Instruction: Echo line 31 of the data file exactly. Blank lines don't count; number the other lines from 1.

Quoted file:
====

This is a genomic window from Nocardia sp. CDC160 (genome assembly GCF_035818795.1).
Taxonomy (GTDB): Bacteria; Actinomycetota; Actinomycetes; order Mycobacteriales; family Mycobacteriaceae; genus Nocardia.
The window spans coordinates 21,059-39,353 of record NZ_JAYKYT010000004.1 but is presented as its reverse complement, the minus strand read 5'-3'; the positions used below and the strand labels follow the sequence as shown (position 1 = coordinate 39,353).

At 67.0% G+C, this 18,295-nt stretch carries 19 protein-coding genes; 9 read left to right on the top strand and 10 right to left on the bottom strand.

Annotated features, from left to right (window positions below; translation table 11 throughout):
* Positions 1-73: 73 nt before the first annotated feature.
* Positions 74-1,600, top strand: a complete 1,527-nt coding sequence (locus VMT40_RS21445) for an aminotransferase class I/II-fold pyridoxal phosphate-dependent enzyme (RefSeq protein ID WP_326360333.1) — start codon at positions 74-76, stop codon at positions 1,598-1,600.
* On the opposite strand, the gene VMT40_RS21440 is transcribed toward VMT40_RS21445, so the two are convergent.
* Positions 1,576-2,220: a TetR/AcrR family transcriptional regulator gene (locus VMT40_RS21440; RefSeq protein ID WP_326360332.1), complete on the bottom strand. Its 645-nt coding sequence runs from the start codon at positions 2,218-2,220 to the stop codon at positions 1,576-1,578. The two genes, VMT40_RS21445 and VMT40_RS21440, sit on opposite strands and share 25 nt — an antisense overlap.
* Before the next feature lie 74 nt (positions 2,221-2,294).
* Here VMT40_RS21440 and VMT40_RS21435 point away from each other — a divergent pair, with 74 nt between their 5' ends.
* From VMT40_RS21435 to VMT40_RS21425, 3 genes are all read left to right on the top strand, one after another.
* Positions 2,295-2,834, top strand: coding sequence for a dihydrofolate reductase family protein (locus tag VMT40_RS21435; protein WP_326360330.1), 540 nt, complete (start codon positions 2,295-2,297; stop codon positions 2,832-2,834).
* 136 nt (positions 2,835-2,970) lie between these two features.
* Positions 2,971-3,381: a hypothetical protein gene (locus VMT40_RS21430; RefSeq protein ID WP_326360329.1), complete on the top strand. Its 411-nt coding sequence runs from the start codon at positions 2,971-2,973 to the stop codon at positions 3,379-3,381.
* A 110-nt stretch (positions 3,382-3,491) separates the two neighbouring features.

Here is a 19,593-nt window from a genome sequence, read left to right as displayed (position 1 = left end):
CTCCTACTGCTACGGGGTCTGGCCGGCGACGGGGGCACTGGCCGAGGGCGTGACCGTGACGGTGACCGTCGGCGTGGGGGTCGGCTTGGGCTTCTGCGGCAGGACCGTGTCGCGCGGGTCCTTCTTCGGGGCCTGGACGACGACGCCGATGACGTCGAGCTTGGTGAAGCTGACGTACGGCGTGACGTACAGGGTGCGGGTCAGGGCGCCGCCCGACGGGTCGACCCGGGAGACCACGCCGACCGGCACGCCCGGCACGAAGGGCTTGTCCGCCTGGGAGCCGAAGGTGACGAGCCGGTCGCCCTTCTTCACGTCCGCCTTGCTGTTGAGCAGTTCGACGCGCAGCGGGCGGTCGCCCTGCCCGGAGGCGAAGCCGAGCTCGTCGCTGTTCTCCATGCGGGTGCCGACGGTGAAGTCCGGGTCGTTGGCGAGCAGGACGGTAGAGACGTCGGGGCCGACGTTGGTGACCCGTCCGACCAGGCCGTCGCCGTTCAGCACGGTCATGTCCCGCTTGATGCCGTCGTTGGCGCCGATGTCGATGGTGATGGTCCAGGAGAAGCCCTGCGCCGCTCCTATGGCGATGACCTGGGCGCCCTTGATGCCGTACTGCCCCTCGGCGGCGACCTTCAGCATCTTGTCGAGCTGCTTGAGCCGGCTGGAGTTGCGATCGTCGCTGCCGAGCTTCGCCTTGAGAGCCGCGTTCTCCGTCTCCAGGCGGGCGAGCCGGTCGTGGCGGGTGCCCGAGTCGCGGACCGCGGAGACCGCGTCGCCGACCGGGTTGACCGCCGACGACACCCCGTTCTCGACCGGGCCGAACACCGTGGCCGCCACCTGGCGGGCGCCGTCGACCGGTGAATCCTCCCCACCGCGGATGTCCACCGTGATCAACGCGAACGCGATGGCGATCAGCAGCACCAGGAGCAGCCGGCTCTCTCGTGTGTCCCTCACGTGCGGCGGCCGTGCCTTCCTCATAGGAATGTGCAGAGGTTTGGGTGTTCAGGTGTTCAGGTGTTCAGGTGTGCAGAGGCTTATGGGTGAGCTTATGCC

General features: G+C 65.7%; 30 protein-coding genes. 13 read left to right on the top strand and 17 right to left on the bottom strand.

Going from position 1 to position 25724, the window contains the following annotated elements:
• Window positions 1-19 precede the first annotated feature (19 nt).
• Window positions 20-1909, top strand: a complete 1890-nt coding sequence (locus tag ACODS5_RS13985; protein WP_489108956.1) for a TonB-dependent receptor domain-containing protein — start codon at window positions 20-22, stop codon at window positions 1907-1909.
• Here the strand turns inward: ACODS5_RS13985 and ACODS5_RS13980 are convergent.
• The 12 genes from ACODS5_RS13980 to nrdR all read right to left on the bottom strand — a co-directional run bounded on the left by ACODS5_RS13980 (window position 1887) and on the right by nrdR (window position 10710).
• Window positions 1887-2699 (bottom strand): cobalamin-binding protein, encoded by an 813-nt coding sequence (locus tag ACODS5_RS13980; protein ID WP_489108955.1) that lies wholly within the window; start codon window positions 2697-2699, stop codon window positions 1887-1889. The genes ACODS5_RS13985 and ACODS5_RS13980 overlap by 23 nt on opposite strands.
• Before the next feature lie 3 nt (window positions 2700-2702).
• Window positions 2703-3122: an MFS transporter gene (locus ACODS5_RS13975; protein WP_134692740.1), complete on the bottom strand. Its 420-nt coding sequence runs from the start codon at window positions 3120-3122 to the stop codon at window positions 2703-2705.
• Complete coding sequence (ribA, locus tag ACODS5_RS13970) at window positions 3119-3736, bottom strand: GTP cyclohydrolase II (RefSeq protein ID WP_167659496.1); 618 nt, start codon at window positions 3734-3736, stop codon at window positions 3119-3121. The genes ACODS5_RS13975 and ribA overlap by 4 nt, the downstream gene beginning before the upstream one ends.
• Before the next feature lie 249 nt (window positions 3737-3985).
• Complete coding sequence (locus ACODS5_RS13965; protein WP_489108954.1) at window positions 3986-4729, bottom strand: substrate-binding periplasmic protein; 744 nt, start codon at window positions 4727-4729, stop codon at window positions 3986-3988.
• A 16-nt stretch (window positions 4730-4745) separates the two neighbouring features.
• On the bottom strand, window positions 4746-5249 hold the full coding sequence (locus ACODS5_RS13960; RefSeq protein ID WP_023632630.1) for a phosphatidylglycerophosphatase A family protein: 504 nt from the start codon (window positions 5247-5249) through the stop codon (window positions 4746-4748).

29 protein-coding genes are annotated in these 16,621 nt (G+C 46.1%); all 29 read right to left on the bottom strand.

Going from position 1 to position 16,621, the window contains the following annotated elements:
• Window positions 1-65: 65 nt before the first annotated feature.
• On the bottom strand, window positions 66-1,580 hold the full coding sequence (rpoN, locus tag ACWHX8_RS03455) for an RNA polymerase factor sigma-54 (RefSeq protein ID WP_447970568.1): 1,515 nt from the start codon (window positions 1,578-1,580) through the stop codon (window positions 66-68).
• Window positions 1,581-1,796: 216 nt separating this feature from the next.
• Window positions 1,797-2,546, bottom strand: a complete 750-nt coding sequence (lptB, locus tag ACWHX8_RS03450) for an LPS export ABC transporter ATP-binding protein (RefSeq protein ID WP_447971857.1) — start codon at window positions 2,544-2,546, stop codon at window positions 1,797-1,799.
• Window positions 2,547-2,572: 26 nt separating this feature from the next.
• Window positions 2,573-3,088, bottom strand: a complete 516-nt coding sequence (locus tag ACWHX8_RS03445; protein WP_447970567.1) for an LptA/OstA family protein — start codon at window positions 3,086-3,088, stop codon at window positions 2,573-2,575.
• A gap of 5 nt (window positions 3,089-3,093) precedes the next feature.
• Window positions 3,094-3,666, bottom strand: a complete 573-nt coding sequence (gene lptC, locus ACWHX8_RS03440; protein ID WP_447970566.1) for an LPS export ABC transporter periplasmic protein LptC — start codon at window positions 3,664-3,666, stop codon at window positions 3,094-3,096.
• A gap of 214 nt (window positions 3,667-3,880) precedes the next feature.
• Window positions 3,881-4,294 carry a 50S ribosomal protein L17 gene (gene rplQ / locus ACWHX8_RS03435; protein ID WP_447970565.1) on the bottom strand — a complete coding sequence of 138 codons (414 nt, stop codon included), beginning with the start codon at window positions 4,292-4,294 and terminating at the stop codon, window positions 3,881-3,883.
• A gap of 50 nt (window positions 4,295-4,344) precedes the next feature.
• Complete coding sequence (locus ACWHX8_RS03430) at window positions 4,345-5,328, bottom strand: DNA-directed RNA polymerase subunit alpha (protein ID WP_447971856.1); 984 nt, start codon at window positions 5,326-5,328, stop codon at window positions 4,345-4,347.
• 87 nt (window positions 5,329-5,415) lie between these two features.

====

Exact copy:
• A 16-nt stretch (window positions 4730-4745) separates the two neighbouring features.